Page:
Good move to just start out with the DX6i - I can't belive I spent almost a month flying with that stock Tx. You're just going to have way more fun because of the extra control you'll have, and you can now just buy BNF versions of things (well, as long as they're Spektrum-compatible), so you'll save some money in the long run.

I don't use the Throttle cut button, though I guess I have the same question as you about that - I'll leave it to the more experienced among us to answer that one.

Get yourself stocked up on spare parts, and prepare to have fun!
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Old 01-09-2011, 01:06 PM   #3 (permalink)
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no need for thottle cut on these little helis. Throttle cut is for big birds with gobs of headspeed and 1-way bearings etc.
better to use that switch for something like daul rates on rudder "piro/rudder spin" rates etc.

it all comes with time, youll get used to your fingers moving without havin to let go of the sticks etc , and the better you get , the less you will actually , "think" of what to do , your fingers will jsut do it on there own due to your minds" auto-reaction" habits. the better you get, the more time it seems you have to do things(even though its the same amount of time).

before moving into big stuff, make sure to get yourself a good simulator to log some hours on first. will be your best next investment! its similair enough to train your brain into reacting without thinking, and things will become "2nd nature" .

in a tx purchase , get yourself something that feels good in your hands.
i went with the dx7se after holding about 7 or 8 tx's in my hands, then made decision from there. all top brand tx's are all good , no one is better then the other , they all had thier issues and problems equally. Some have different options or more options etc, but i find most options on tx's are useless or rarily used , (unless you want all sorts of stuff on your aircraft , like bomb drop, retracts ,flaps etc. etc. etc. ....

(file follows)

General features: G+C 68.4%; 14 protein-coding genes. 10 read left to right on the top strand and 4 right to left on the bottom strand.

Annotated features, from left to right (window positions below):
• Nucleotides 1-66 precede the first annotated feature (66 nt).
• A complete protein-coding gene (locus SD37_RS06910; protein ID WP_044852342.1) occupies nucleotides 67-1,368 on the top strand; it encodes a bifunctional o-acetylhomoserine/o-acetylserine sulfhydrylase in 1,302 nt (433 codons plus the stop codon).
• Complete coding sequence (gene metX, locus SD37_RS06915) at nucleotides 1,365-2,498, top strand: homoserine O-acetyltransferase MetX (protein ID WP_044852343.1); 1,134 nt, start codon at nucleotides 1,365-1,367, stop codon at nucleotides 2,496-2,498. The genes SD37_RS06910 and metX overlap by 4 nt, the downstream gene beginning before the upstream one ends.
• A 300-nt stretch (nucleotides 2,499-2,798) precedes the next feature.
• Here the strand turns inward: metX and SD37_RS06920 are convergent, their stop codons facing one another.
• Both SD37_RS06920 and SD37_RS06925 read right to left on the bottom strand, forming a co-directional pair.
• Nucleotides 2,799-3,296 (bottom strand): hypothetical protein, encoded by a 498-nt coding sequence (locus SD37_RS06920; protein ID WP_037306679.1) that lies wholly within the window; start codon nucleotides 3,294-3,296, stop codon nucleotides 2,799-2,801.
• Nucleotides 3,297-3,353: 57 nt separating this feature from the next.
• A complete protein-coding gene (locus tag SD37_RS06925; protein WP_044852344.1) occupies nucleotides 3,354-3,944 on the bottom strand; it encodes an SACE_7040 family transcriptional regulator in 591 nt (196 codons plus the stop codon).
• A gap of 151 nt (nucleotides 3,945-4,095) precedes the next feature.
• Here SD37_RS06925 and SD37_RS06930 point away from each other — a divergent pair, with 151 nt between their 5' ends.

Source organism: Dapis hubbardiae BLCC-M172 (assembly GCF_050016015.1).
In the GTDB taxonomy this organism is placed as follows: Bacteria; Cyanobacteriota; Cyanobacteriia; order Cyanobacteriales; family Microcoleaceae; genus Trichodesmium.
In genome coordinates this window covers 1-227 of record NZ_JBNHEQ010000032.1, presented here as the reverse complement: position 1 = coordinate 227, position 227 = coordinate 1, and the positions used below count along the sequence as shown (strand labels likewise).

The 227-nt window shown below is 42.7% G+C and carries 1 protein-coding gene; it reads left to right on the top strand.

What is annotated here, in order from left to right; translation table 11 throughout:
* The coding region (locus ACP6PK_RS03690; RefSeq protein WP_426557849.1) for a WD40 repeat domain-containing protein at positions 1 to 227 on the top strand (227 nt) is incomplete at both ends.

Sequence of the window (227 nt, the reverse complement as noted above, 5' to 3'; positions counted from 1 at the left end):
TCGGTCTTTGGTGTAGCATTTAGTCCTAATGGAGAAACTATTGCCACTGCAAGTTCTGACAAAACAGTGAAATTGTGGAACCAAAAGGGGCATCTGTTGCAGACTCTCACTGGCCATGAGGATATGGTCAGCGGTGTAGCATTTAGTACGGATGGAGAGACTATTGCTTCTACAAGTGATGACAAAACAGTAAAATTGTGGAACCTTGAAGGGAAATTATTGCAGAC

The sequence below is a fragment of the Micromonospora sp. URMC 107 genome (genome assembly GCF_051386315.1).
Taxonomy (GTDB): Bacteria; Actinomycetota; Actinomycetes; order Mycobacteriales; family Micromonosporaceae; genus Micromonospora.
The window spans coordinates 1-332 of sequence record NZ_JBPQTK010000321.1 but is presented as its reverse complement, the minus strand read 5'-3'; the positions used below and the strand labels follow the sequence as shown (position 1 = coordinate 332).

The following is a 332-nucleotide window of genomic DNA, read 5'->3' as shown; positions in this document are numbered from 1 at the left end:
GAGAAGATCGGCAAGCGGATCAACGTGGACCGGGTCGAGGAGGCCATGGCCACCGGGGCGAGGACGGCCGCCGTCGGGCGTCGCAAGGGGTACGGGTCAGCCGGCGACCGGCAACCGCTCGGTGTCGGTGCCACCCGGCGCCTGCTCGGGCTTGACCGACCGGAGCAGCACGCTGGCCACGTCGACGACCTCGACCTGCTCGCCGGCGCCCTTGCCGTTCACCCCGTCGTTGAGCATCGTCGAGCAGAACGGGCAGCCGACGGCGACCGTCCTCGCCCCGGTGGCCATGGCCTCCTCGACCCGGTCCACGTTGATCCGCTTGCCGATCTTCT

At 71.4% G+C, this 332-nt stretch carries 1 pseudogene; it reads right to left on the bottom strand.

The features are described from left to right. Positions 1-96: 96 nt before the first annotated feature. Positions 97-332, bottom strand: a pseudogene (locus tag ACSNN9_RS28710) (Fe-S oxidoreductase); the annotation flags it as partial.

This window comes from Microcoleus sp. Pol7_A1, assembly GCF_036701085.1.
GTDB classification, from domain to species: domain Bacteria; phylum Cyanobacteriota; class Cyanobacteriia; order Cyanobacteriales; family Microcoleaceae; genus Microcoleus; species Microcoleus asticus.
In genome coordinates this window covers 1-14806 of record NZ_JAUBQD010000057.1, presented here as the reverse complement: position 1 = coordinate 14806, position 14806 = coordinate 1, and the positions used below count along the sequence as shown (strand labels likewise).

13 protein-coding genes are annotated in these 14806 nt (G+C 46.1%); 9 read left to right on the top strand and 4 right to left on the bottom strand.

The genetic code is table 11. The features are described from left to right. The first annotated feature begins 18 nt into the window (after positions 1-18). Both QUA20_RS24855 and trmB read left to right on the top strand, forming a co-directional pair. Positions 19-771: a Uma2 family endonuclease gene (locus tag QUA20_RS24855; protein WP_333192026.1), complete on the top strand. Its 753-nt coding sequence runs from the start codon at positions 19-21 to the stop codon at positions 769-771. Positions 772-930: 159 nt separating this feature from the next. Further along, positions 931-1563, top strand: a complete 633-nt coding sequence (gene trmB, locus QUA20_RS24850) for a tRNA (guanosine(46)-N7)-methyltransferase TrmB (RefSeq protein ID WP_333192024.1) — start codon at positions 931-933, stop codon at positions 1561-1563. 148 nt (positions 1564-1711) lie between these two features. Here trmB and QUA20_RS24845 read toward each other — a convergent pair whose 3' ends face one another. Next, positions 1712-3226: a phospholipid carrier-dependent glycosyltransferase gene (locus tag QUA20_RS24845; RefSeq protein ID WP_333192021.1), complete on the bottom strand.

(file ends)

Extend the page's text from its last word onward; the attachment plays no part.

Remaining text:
BNF's yeh , i'd go with spectrum due to the bind.

gyro , yep will correct the whole time it flies. normal. tail always very slightly , "seeks"
keep a GOOD eye on the cap over the end of the tail motor , search forums for ways to make sure it doesn't pop off! some glue it , some tape it some shrinkwrap it.

yep good tx , one of the most important parts of rc.
Warp, 6HV LED,6HV, Alien 450 MR, 250 mini Quad racer(4s monster) FPV rules the roost!
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Old 01-14-2011, 10:38 PM   #4 (permalink)
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Although practicing throotle cut will get you in the habit for big helis.
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Old 01-15-2011, 09:37 AM   #5 (permalink)
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I did some reading that helped explained why the Throttle Cut button was seeming kind of useless to me. Before my radio arrived, I had not expected Throttle Cut to be a "momentary" switch (where when you let go, the switch turns off, and the electric motor spins again). It seemed like a strange approach once I started flying, because if you hit Throttle Cut, and then your finger slipped off the button, wham, the blades would instantly spin up again. That seemed like you could even damage your ESC, if the heli was on it's side, with the blades trapped, and all of a sudden it tried to go to 70% throttle.

But I read that Throttle Cut was really intended for nitro-powered helicopters, and it would pull the throttle servo back all the way to shut the engine off. In that case, assuming the engine shuts off quickly, it does not matter if you let go of the button, since the engine will stay off. For electrics, however, the motor springs back to life.

From what I understand, the Throttle Hold switch will essentially do the same thing for electric models, even CP helis. I read that Throttle Hold on a CP will shut the electric motor off, without changing the pitch of the blades to be negative (and driving the heli down into the ground, which is apparently what happens when you lower the throttle stick on a CP). So I am trying to train myself out of lowering the throttle stick, and to instead just flick the Throttle Hold switch. It's easier to reach quickly than moving a thumb to the Throttle Cut button, and it stays active, even if you move your thumb, unlike Throttle Cut. If I have misunderstood how this works, please let me know I'm summarizing this here also in case maybe it helps someone else, since I had been unclear on the difference between Cut and Hold.